Wanted to ask about the spending for Vanguard through 2012 and then also into 2013, if I might, and whether you expect to see a deceleration in spending for your infrastructure and if that is part of the margin leverage you see? And when do you anticipate that is likely to happen? Or does that just become part of the cost structure of the business going forward?

Jerre Stead

No, it's a very good question, Bill. I think 2 or 3 things just as a reminder. We expect to wrap up Vanguard by the end of 2012, including the things we've added that weren't in the original plan like automated commission, like pricing, tie into HRIS, the final conclusion of bringing our Sales Force Automation totally tied into the Vanguard platform. So actually, we'll exit 2012, which is very exciting for all of us with, for the first time ever for IHS, truly a great infrastructure, allowing us to scale up. That's the second point I want to make. With both Newton, which is bringing together the many different data centers, Vanguard, Sales Force Automation, et cetera, we’ve built, and third point is our Centers of Excellence that we've been spending money on this year and will in the first half of 2012, we've built capacity for the first time to be able to scale up at a much more cost-effective environment than we ever have. We have peaked with our spending from a Vanguard standpoint, both with capital and expenses. Todd Hyatt, Jo Moon and their team have done an incredible job. We'll go through most of 2012 at approximately that level. As we exit the year, it will come down in the second half. And going forward, it allows us significant opportunities with the 3 pieces together: Vanguard, Centers of Excellence and Newton to scale up at significantly increased margins over time. Now it's critical, and we've always done this and we'll try to continue to do it, is balance improvement year-after-year in top-line growth and organic growth and in margins with investments for the long term. Scott said this morning we're going to introduce more new products next year than we've ever introduced in our history. We've been spending money to make that happen. We'll continue to spend money in the future to evolve that as we go forward. But the way to think about it is the infrastructure we will have completed with Vanguard, Sales Force Automation, Centers of Excellence gives us good upside. And you should think forward, and we're not going to give guidance for 2013 at this point, but you should think forward for us being able to scale into the future in '13, '14 and '15. Does that help, Bill?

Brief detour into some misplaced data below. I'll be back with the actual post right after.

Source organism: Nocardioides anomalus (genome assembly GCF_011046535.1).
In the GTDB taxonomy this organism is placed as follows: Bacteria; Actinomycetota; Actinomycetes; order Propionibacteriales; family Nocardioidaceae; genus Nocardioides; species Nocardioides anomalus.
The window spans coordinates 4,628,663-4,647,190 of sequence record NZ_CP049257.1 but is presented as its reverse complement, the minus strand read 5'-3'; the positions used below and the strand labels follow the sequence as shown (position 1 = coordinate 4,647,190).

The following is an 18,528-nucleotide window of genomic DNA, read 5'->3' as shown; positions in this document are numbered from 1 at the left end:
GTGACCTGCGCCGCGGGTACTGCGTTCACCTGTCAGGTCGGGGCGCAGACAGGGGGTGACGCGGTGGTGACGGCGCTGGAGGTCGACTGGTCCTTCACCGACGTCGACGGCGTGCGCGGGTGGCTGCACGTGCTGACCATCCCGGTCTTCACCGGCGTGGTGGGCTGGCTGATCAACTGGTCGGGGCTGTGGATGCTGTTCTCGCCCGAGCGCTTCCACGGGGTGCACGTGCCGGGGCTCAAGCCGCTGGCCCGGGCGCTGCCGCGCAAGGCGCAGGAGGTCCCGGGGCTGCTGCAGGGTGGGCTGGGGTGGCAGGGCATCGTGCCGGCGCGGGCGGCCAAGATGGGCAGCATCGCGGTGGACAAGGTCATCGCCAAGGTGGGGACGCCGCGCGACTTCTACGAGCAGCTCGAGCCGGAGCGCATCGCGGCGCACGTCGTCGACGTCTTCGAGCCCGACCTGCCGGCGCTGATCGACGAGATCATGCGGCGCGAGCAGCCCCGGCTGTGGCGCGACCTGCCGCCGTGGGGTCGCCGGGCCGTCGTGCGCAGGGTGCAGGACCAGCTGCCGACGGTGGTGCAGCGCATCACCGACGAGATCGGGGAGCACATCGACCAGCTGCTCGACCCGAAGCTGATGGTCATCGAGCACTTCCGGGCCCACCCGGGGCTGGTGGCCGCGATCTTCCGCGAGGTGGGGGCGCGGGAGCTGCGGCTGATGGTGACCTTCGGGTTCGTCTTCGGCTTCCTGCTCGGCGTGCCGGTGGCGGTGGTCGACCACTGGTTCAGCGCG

Operator

Your next question comes from the line of Robert Riggs with William Blair.

Robert Riggs - William Blair & Company L.L.C., Research Division

Scott, you laid out the components of the long-term organic growth across the value realization, upsell, cross-sell, new products, new customers. I also know that you're kind of going through the process of expanding your strategic approach to the sales force. Have you made or do you need to make any changes to the compensation incentive structure of your sales force to make sure that they're, I guess, pursuing accounts in the way that's going to get you to that breakdown that you laid out?

Jerre Stead